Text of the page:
Bitcoin has been legal tender in El Salvador since September 2021. It’s a bold financial experiment—so how’s that going? Data based on a survey by the National Bureau of Economic Research can help us understand how the process of Bitcoin adoption is going for everyday people.
The results show that after the initial big push from the government of El Salvador to encourage its citizens to begin using this new financial system, enthusiasm and adoption are lackluster. Adoption in most key metrics has atrophied, and there’s little momentum.
Background on Bitcoin in El Salvador
El Salvador’s currency since 2001 has been the US dollar, which makes them completely dependent on the United States to formulate their monetary policy. In September 2021, El Salvador became the first country in the world to make Bitcoin legal tender by passing the Bitcoin Law which required all economic agents to accept Bitcoin for all payments.
To facilitate this new system, the Salvadoran government also launched an app called the “Chivo Wallet,” which allows users to digitally trade both Bitcoin and dollars over the Lightning Network, a layer 2 solution for quick and cheap peer-to-peer payments using the Bitcoin blockchain network as the foundation. To backstop this new system, the El Salvadoran government has been buying Bitcoin on the market and holding it in reserve to create a liquidity pool for exchanging US dollars to Bitcoin and vice versa.
The government created a $30 incentive available to anyone who downloads the app and enrolls. Keep in mind that $30 is a decent amount of money for many citizens, and is equal to approximately 0.7% of per capita annual income in El Salvador.
Data Shows Adoption Is Low and Stalled
The data on El Salvador’s Bitcoin strategy is significant because it allows us to see what happens when a country decides to deploy cryptocurrency at a national level. Remember that this has never been done before, so it’s essentially an experiment that many stakeholders, industry leaders, investors as well as other nations are observing intently around the globe.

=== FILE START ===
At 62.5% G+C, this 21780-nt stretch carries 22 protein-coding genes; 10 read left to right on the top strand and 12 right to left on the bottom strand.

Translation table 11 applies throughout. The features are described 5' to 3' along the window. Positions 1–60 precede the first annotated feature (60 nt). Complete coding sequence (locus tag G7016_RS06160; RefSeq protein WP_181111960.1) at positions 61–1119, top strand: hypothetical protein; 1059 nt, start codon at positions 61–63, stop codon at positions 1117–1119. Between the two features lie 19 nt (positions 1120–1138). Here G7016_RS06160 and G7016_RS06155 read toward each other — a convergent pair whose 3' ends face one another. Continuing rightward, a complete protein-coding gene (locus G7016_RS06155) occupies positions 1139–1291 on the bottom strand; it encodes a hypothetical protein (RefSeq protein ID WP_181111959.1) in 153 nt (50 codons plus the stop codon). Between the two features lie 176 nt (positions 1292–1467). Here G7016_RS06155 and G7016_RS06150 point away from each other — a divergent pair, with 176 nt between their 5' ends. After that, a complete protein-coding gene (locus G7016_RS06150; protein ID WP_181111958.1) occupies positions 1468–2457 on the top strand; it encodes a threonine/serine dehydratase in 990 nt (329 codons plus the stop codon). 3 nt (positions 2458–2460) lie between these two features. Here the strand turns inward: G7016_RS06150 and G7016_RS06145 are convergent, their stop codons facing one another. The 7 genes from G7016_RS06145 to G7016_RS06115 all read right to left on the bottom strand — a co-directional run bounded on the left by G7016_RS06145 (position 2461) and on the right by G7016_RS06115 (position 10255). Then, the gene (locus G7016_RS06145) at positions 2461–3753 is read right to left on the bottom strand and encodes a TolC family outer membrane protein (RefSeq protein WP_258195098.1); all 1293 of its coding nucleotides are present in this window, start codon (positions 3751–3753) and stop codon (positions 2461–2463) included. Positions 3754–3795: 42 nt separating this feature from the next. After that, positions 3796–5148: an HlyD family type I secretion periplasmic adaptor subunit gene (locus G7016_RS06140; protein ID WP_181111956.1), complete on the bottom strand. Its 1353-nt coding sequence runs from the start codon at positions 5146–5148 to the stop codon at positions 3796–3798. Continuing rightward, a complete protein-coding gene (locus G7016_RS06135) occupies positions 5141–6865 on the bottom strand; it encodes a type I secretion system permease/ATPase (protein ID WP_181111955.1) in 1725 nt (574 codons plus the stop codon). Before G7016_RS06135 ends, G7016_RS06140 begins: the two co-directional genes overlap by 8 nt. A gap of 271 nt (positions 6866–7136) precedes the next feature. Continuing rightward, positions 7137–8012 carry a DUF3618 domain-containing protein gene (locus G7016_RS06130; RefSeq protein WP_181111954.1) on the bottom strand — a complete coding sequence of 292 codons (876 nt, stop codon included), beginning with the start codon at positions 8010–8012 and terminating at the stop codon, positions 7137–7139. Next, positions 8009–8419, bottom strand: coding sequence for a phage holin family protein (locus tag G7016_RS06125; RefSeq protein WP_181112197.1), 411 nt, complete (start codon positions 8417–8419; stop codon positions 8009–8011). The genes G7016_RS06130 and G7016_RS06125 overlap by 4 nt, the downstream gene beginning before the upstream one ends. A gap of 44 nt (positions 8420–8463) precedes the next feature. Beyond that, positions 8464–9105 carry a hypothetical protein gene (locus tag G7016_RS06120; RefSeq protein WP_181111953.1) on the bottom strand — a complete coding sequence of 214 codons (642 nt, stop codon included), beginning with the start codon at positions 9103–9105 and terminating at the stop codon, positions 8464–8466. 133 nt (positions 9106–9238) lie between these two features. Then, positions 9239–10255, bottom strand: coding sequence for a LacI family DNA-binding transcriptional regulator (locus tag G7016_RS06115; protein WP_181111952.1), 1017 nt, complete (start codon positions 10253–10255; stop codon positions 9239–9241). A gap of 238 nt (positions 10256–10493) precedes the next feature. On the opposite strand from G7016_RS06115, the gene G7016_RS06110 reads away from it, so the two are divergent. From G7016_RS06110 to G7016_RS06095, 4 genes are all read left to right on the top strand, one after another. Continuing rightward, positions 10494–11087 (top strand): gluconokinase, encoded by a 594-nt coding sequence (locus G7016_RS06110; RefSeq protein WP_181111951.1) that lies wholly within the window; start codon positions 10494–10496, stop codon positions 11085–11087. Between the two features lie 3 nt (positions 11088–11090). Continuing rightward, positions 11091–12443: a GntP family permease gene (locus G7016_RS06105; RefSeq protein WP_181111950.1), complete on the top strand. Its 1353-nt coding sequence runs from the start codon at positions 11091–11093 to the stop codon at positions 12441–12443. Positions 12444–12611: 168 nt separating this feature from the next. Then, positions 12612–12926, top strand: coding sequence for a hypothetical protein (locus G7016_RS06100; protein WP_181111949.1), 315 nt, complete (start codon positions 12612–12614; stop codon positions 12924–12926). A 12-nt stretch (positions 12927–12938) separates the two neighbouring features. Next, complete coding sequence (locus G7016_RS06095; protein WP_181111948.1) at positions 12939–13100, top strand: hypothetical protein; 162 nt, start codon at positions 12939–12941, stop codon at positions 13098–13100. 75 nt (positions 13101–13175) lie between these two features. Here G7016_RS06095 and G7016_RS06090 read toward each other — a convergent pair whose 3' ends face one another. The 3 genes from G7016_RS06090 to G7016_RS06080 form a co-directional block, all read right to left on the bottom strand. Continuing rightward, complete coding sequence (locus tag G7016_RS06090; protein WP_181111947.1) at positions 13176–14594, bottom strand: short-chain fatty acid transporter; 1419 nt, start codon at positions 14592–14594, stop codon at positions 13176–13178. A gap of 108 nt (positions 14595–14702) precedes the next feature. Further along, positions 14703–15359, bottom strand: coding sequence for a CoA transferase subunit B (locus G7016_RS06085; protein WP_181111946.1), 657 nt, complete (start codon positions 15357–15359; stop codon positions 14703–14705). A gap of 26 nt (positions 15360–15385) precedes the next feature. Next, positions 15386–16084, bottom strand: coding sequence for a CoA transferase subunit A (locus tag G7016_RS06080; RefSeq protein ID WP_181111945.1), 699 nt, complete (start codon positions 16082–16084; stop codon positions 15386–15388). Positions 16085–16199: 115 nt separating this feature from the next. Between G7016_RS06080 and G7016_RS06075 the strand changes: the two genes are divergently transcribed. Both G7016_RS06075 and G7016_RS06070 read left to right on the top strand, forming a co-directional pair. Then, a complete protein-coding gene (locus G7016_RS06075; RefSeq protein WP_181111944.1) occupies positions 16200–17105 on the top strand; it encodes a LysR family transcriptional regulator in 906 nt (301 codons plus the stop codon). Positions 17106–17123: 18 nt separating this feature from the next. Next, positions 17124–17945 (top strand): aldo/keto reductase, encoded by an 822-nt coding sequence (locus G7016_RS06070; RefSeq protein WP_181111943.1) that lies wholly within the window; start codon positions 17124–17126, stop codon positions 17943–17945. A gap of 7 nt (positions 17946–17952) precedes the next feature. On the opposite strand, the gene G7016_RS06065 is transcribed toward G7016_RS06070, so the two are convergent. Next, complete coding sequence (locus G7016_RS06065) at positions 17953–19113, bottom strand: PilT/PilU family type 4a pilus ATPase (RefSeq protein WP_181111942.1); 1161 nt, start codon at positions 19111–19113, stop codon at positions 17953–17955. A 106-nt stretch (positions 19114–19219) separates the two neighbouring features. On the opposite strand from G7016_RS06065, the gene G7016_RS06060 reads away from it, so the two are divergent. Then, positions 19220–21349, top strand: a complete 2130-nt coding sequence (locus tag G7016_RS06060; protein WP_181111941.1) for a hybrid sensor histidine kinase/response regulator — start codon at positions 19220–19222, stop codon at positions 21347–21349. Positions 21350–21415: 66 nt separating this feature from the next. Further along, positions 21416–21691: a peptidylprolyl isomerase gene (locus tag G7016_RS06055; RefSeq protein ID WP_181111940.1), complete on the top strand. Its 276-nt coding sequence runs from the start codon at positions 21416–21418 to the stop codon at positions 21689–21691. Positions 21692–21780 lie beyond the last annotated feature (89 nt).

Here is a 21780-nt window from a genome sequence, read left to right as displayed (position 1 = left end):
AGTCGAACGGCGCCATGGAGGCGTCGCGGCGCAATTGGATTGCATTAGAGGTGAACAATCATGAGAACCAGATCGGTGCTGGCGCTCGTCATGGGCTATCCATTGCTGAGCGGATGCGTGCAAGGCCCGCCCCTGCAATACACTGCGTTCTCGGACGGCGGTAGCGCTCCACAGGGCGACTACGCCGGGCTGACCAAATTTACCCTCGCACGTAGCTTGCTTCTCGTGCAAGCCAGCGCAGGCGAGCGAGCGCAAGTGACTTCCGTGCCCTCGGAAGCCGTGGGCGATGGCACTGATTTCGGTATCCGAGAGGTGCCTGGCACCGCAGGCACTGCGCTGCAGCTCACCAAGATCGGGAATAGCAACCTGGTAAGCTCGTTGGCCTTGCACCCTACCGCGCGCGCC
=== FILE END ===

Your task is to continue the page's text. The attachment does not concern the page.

Bitcoin’s use as legal tender and its associated rollout in El Salvador isn’t going as well as they hoped it would go. Although many El Salvadorans have a smartphone with internet access, less than 60% of them downloaded the Chivo Wallet required to participate. Less than 40% of citizens who downloaded the app continued to use it after claiming their $30 bonus incentive.
All businesses were required to begin accepting payments in Bitcoin but that has not happened. Only 20% of companies reported accepting Bitcoin as a form of payment and most of them were large organizations. Out of all sales, only 5% were conducted in Bitcoin and most transactions were converted to dollars within the Chivo Wallet upon receipt of payment.
The Chivo Wallet application was created by the El Salvadoran government to facilitate the adoption of their new monetary policies. The Chivo Wallet has been plagued with issues and has therefore had a mixture of effects on the roll-out.
When it first launched, there were problems with registration and the identity verification process. Because of the $30 government incentive, there were many instances of fraud, identity theft, and phishing attacks with people attempting to claim the $30 incentive for others.
The survey reveals that 68% of people know about the existence of the app and of those 78% of those who had heard of it downloaded or attempted to download it with the help of family or friends. The most common way they learned about the app was through social media, then by television and radio, followed by the news, and lastly friends and family. Only 40% continued to use the app after claiming their $30 incentive.
Over 21% of respondents knew about Chivo Wallet but did not attempt to download it. The most important reason reported was that users prefer to use cash. This was followed by trust issues—respondents did not trust the system or Bitcoin itself. The fourth most frequent reason mentioned was not owning a phone with the internet, followed by the technology being complicated.